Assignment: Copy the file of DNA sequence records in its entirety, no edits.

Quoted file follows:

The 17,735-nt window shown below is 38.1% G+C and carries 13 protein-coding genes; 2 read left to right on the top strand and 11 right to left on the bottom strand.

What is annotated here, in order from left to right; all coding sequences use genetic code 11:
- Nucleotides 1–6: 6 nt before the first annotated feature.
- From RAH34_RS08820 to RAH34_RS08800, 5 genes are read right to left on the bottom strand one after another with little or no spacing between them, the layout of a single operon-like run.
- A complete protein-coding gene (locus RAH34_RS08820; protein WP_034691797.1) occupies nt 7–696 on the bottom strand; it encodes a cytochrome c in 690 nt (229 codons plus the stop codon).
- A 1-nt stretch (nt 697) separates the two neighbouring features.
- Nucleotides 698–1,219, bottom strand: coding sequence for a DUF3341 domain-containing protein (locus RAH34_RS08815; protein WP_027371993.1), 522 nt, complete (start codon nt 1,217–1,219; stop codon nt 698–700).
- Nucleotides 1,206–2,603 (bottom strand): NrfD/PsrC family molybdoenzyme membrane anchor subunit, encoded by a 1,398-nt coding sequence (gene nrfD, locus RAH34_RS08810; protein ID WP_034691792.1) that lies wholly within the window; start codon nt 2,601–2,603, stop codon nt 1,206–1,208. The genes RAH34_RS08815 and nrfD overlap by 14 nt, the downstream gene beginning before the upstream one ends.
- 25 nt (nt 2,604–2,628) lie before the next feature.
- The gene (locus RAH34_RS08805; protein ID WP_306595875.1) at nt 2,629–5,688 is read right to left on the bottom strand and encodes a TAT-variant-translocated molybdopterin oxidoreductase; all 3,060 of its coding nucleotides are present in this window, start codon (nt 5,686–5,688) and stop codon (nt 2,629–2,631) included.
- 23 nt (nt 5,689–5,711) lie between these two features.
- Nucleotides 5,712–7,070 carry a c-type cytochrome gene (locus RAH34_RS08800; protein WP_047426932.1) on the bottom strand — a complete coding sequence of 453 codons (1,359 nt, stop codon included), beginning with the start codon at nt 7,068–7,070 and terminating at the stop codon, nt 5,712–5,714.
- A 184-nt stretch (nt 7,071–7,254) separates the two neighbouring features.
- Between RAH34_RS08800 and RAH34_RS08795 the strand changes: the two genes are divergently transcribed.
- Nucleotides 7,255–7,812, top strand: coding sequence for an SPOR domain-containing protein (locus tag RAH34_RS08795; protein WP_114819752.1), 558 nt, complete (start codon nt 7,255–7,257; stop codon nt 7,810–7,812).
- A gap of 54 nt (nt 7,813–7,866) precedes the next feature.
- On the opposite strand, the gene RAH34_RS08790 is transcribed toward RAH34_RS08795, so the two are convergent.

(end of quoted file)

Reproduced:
The 17,735-nt window shown below is 38.1% G+C and carries 13 protein-coding genes; 2 read left to right on the top strand and 11 right to left on the bottom strand.

What is annotated here, in order from left to right; all coding sequences use genetic code 11:
- Nucleotides 1–6: 6 nt before the first annotated feature.
- From RAH34_RS08820 to RAH34_RS08800, 5 genes are read right to left on the bottom strand one after another with little or no spacing between them, the layout of a single operon-like run.
- A complete protein-coding gene (locus RAH34_RS08820; protein WP_034691797.1) occupies nt 7–696 on the bottom strand; it encodes a cytochrome c in 690 nt (229 codons plus the stop codon).
- A 1-nt stretch (nt 697) separates the two neighbouring features.
- Nucleotides 698–1,219, bottom strand: coding sequence for a DUF3341 domain-containing protein (locus RAH34_RS08815; protein WP_027371993.1), 522 nt, complete (start codon nt 1,217–1,219; stop codon nt 698–700).
- Nucleotides 1,206–2,603 (bottom strand): NrfD/PsrC family molybdoenzyme membrane anchor subunit, encoded by a 1,398-nt coding sequence (gene nrfD, locus RAH34_RS08810; protein ID WP_034691792.1) that lies wholly within the window; start codon nt 2,601–2,603, stop codon nt 1,206–1,208. The genes RAH34_RS08815 and nrfD overlap by 14 nt, the downstream gene beginning before the upstream one ends.
- 25 nt (nt 2,604–2,628) lie before the next feature.
- The gene (locus RAH34_RS08805; protein ID WP_306595875.1) at nt 2,629–5,688 is read right to left on the bottom strand and encodes a TAT-variant-translocated molybdopterin oxidoreductase; all 3,060 of its coding nucleotides are present in this window, start codon (nt 5,686–5,688) and stop codon (nt 2,629–2,631) included.
- 23 nt (nt 5,689–5,711) lie between these two features.
- Nucleotides 5,712–7,070 carry a c-type cytochrome gene (locus RAH34_RS08800; protein WP_047426932.1) on the bottom strand — a complete coding sequence of 453 codons (1,359 nt, stop codon included), beginning with the start codon at nt 7,068–7,070 and terminating at the stop codon, nt 5,712–5,714.
- A 184-nt stretch (nt 7,071–7,254) separates the two neighbouring features.
- Between RAH34_RS08800 and RAH34_RS08795 the strand changes: the two genes are divergently transcribed.
- Nucleotides 7,255–7,812, top strand: coding sequence for an SPOR domain-containing protein (locus tag RAH34_RS08795; protein WP_114819752.1), 558 nt, complete (start codon nt 7,255–7,257; stop codon nt 7,810–7,812).
- A gap of 54 nt (nt 7,813–7,866) precedes the next feature.
- On the opposite strand, the gene RAH34_RS08790 is transcribed toward RAH34_RS08795, so the two are convergent.